August Isaak as a member of the North Dakota Legislature.
August Isaak was Typical of a Hardy Breed

Froeschle, Fred. "August Isaak was Typical of a Hardy Breed." Hazen Star, 26 June 1986.

One of Hazen's family dynasties had its beginnings here in 1894 when August Isaak filed on a claim three miles north of the John Gallagher place, Hazen's post office at that time. He was among the early Germans from Russia who were to form an almost solid phalanx between the Knife and Missouri Rivers. His story is in many ways typical of that hardy breed.

His grandfather, born in Brandenburg, Germany, had moved to western Poland and then to South Russia in 1815, at the age of 25. August was born in South Russia in 1870 and came to the United States with his parents in 1878 to settle near Yankton, S.D.

In 1926, at the request of the Mercer County Old Settlers historian, E.R. Thomas, August traced the paths that brought him and his family to Mercer County. Here are some of his recollections:

"The public school I had in South Dakota was worth less than nothing. My teacher did not know a word of English at the time and he did not know the ABC's - he was about a sixth grade scholar in the German language. My father had a fairly good education in German and he taught us children German."

It was up to young Isaak to learn the English language by himself, and his writings indicate that he mastered the task.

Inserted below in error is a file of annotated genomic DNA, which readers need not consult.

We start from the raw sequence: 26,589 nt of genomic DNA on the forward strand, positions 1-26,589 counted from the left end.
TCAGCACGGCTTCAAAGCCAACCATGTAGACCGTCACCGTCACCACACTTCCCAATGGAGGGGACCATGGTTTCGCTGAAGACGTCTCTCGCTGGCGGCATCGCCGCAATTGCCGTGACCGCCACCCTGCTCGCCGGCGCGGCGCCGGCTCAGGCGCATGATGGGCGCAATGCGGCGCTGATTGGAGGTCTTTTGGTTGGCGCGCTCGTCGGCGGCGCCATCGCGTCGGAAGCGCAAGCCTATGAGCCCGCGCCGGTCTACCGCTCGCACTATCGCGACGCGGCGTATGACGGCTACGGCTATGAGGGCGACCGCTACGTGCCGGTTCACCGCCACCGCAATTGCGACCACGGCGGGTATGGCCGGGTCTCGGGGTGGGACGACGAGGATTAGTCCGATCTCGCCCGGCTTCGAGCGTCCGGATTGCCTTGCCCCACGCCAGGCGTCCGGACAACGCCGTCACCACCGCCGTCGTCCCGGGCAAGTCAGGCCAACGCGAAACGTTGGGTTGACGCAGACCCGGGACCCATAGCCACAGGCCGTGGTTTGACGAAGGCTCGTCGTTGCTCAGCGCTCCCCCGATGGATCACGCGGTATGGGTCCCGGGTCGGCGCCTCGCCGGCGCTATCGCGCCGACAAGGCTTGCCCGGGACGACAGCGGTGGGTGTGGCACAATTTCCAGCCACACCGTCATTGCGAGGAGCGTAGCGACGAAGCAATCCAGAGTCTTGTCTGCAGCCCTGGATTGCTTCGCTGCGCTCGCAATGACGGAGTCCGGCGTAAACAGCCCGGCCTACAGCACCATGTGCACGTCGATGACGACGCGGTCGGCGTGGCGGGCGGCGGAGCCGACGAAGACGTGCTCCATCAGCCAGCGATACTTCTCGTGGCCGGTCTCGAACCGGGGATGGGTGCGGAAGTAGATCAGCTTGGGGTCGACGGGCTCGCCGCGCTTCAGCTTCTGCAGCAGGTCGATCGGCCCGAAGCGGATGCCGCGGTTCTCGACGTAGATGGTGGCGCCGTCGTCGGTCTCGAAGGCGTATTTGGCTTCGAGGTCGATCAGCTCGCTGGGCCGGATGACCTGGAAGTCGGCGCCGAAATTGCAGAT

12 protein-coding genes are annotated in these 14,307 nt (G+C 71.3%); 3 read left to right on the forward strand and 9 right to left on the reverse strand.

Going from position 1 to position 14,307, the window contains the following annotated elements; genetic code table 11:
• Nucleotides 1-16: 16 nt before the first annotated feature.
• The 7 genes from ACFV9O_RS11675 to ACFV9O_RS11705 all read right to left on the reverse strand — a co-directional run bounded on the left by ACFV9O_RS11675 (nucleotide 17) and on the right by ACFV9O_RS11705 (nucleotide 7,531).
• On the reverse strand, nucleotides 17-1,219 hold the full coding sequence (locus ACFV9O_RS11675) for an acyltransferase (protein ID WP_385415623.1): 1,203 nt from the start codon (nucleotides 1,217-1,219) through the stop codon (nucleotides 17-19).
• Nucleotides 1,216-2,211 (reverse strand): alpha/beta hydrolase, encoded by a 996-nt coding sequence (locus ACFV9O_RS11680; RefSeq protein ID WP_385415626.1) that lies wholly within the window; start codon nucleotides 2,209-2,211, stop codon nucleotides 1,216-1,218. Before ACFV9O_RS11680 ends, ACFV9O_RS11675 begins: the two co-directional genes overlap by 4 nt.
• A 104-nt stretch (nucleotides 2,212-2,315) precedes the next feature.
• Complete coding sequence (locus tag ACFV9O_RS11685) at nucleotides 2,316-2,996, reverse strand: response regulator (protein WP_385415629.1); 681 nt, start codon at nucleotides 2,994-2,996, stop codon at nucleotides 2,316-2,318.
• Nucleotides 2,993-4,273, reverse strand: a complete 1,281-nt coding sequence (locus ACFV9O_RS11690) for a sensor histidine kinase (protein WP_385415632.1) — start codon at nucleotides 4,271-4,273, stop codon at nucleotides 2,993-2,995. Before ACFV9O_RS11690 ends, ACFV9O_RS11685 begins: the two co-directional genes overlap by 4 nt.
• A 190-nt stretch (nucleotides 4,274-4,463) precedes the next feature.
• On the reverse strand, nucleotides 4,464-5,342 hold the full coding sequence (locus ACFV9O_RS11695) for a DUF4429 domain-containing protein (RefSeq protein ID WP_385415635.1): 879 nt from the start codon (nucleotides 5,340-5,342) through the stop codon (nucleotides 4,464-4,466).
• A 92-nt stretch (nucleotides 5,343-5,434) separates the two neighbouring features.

He grew up on a farm near Parkston, S.D., a homestead on which his father filed in 1879, and in 1892 he married Katherina Breitling, whose family also had come from South Russia to settle near Scotland, S.D., in 1889. Two sons, David and Richard, were born in South Dakota.

"In 1894 there was no crop in that part of South Dakota, so I and my neighbor, John Hildebrand, agreed to look for land and a new home.

"It was on July 25, 1894 that we started going northwest through Aberdeen and Eureka on our way to Bismarck with a covered wagon, taking some extra horses along.

"We crossed Emmons County, N.D., stopped at old Williamsport and there we saw a scaffold where four Indians were hanged. We thought quite a bit about that scaffold and were glad when we left behind. We were living mostly on prairie chickens and rabbits - no hotel for us.

"We came to Bismarck and crossed the Missouri River on the ferry which was big enough for our wagons and teams, and in Mandan we met a man by the name of Sprecher…

"He told us of some good land and we started for Stanton, following the Missouri River all the way.

"In Stanton we tried to buy some bread from William Strickler, the only man we saw. He said he had some flour and we bought some. Appetite makes any food taste good and Hildebrand said I was a good cook when I served some biscuits and prairie chicken.

"We crossed the Knife River and here was an abundance of wild fruit. When we got up on the flat and looked around it looked good. I said to myself, 'This is your new home.'

"My parents knew Wm. Priebe from South Dakota and we found his place. They were so glad to see us for it was lonesome for them so far from the railroad. Mr. Priebe was county commissioner at that time.

"It was August and harvest time when we got to Priebe's place. We helped him harvest and stack his grain and the Mr. Priebe went with us to find a good homestead. I found the homestead, and filed it right away."

After filing he went to New Salem and then by train back to Parkston where his wife and children were living with his parents.

"I told my folks I had found a home about 450 miles northwest.